Latin America & Caribbean

Brazil World Cup terror plan focuses on lone extremists

Members of the Brazilian army prepare for a simulated chemical and radiological attack exercise at the Mane Garrincha National Stadium in Brasilia on 9 June, 2014. Image copyright Reuters
Image caption Brazilian security forces have trained for a wide variety of attack scenarios, including chemical and biological

Brazil's counter terrorist strategy for the World Cup will focus on the danger from "lone wolves", senior officials have told BBC Brasil.

However, Justice Minister Jose Eduardo Cardozo says he considers such an attack unlikely.

"Brazil can be calm about such a possibility," the minister said.

Speaking of potential protests, Mr Cardozo said the authorities would not tolerate violence committed by either demonstrators or the security forces.

Prepared and ready

Brazil's security forces have trained for several scenarios, including chemical and biological attacks.

Image copyright Reuters
Image caption The forces trained on location at the Garrincha National Stadium in Brasilia

But their main focus has been on the possibility of an extremist bomb attack similar to that at the Boston marathon in 2013, officials say.

In Boston, two suspects not linked to extremist groups detonated two bombs killing three and injuring hundreds of people.

The head of Brazil's counter terrorist task force Gen Julio Cesar de Arruda also thinks that the most likely terrorist attack scenario is that of a "lone wolf" or an extremist acting without connection to known terrorist groups.

"This is the most difficult kind of attack to track or predict," he told BBC Brasil.

There will be more than 170,000 security personnel working on protecting the tournament in Brazil, including the police and the army.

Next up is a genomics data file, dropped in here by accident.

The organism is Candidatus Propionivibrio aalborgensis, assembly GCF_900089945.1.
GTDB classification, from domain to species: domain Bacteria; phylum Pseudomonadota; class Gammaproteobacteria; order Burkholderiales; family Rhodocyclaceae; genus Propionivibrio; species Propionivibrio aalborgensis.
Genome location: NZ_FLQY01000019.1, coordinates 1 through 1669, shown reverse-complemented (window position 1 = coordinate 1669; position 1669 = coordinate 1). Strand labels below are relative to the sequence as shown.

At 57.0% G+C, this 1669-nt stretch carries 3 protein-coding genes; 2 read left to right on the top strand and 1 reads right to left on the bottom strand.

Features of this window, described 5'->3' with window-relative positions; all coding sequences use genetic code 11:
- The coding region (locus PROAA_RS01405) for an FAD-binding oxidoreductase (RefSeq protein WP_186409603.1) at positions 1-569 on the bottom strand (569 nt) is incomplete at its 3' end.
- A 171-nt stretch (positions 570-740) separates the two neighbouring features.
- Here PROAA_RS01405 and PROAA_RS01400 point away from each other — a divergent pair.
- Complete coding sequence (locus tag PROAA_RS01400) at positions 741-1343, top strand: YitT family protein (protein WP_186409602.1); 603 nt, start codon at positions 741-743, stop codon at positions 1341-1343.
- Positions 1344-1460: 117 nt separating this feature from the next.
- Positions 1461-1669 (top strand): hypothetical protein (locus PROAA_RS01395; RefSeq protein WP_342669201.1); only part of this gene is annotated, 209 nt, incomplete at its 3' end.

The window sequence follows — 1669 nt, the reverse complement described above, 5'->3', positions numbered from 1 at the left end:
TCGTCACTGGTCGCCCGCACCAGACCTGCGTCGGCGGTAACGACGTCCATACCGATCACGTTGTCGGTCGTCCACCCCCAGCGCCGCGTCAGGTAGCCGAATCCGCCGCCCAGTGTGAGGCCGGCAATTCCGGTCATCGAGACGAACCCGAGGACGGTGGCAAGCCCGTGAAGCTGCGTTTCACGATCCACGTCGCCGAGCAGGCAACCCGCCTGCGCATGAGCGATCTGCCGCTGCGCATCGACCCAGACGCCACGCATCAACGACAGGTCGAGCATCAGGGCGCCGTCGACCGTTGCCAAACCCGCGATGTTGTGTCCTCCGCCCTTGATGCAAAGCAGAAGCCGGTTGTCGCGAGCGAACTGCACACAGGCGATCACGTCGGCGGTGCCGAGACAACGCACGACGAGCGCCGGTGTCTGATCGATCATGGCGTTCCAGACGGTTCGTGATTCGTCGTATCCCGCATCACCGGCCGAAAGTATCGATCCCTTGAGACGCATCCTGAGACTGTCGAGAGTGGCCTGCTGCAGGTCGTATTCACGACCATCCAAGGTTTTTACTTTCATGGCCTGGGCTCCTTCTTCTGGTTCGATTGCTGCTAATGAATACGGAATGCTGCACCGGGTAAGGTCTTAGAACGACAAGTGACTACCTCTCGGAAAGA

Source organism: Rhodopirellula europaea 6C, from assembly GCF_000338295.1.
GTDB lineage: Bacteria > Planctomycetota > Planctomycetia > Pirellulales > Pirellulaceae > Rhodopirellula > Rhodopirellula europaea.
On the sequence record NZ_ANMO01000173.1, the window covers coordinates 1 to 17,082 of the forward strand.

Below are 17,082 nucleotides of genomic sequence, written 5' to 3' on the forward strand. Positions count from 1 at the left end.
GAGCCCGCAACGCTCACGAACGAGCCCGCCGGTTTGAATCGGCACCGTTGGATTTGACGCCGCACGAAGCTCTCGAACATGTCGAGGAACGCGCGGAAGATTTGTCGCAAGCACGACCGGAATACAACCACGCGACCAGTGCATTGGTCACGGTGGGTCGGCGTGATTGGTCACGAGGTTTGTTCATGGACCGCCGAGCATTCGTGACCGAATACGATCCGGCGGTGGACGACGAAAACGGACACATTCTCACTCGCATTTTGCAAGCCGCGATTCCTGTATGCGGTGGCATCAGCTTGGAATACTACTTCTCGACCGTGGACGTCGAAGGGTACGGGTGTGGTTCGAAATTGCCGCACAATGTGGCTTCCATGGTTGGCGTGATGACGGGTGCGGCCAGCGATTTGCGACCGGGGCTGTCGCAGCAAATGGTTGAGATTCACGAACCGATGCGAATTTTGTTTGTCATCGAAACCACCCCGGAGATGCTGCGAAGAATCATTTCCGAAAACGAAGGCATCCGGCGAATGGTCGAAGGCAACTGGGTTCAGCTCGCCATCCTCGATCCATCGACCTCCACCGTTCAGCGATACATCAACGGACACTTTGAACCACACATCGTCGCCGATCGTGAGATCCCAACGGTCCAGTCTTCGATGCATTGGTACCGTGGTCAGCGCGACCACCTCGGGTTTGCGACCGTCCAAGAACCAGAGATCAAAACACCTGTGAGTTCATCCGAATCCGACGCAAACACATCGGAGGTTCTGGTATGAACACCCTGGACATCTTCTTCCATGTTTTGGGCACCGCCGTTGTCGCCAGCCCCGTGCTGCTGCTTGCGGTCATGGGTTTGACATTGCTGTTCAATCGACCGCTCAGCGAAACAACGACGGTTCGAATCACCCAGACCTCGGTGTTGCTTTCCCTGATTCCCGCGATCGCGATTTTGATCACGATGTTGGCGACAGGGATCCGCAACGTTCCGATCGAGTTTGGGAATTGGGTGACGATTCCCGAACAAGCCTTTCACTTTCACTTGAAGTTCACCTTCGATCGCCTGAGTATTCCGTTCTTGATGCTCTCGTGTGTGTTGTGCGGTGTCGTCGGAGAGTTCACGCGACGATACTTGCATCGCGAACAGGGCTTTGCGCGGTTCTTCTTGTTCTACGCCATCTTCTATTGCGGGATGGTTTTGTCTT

Image copyright Reuters
Image caption Army, navy and police personnel have been specially trained to detect and combat threats

The government is also deploying 1,850 members of the special forces and 36 helicopters as part of its counter terrorism unit.

National intelligence officials are reportedly also in contact with several international intelligence agencies.

Prison gang threat

Last year, a leader of the Sao-Paulo-based criminal organisation, First Command of the Capital or PCC, was recorded issuing threats of kidnappings involving tourists and bomb attacks.

The PCC said it would target the World Cup if its members were transferred to jails with higher security levels than the ones they are currently locked up in.

The authorities think that threat has gone away after the transfer was blocked by legal action.

While terrorist attacks are considered unlikely, the authorities think demonstrations are a given.

At least seven different social movements have said they will protest around the time of the opening match on Thursday in several Brazilian cities.

Image copyright AFP
Image caption Social groups are planning demonstrations to protest against the amount of money spent on the World Cup

Mr Cardozo said that "abuses of any kind would not be tolerated".

He said the federal government had asked local authorities to ensure local police officers used only a moderate amount of force.

"Demonstrations can occur, it is legitimate that they take place, but the Brazilian government is prepared to ensure abuses will not take place," he assured.

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